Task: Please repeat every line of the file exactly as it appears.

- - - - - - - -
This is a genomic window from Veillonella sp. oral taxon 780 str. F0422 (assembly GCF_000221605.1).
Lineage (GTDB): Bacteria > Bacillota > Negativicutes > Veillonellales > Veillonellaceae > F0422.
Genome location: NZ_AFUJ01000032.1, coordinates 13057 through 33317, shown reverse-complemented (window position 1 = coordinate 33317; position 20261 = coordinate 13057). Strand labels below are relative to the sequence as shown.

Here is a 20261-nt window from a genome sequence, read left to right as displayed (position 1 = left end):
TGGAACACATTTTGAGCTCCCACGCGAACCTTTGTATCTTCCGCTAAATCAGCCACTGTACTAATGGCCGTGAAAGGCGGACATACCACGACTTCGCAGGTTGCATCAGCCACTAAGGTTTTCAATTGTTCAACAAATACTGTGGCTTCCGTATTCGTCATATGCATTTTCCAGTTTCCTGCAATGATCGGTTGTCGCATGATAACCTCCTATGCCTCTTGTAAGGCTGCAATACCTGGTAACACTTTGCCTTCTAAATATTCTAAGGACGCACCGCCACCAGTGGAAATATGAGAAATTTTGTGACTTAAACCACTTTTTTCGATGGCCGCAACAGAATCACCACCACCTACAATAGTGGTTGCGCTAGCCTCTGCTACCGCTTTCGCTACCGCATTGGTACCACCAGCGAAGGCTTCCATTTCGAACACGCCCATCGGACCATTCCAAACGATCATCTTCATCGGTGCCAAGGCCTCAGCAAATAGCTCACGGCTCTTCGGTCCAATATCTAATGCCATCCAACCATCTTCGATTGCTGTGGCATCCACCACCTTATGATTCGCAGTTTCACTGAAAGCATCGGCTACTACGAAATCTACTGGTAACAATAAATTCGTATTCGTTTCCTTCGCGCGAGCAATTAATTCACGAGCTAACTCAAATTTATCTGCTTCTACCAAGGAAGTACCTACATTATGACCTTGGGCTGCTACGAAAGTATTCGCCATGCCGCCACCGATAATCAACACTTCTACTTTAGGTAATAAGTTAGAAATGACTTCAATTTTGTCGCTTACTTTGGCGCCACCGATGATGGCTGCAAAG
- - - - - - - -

This is a genomic window from Veillonella sp. oral taxon 780 str. F0422 (assembly GCF_000221605.1).
Lineage (GTDB): Bacteria > Bacillota > Negativicutes > Veillonellales > Veillonellaceae > F0422.
Genome location: NZ_AFUJ01000032.1, coordinates 13057 through 33317, shown reverse-complemented (window position 1 = coordinate 33317; position 20261 = coordinate 13057). Strand labels below are relative to the sequence as shown.

Here is a 20261-nt window from a genome sequence, read left to right as displayed (position 1 = left end):
TGGAACACATTTTGAGCTCCCACGCGAACCTTTGTATCTTCCGCTAAATCAGCCACTGTACTAATGGCCGTGAAAGGCGGACATACCACGACTTCGCAGGTTGCATCAGCCACTAAGGTTTTCAATTGTTCAACAAATACTGTGGCTTCCGTATTCGTCATATGCATTTTCCAGTTTCCTGCAATGATCGGTTGTCGCATGATAACCTCCTATGCCTCTTGTAAGGCTGCAATACCTGGTAACACTTTGCCTTCTAAATATTCTAAGGACGCACCGCCACCAGTGGAAATATGAGAAATTTTGTGACTTAAACCACTTTTTTCGATGGCCGCAACAGAATCACCACCACCTACAATAGTGGTTGCGCTAGCCTCTGCTACCGCTTTCGCTACCGCATTGGTACCACCAGCGAAGGCTTCCATTTCGAACACGCCCATCGGACCATTCCAAACGATCATCTTCATCGGTGCCAAGGCCTCAGCAAATAGCTCACGGCTCTTCGGTCCAATATCTAATGCCATCCAACCATCTTCGATTGCTGTGGCATCCACCACCTTATGATTCGCAGTTTCACTGAAAGCATCGGCTACTACGAAATCTACTGGTAACAATAAATTCGTATTCGTTTCCTTCGCGCGAGCAATTAATTCACGAGCTAACTCAAATTTATCTGCTTCTACCAAGGAAGTACCTACATTATGACCTTGGGCTGCTACGAAAGTATTCGCCATGCCGCCACCGATAATCAACACTTCTACTTTAGGTAATAAGTTAGAAATGACTTCAATTTTGTCGCTTACTTTGGCGCCACCGATGATGGCTGCAAAG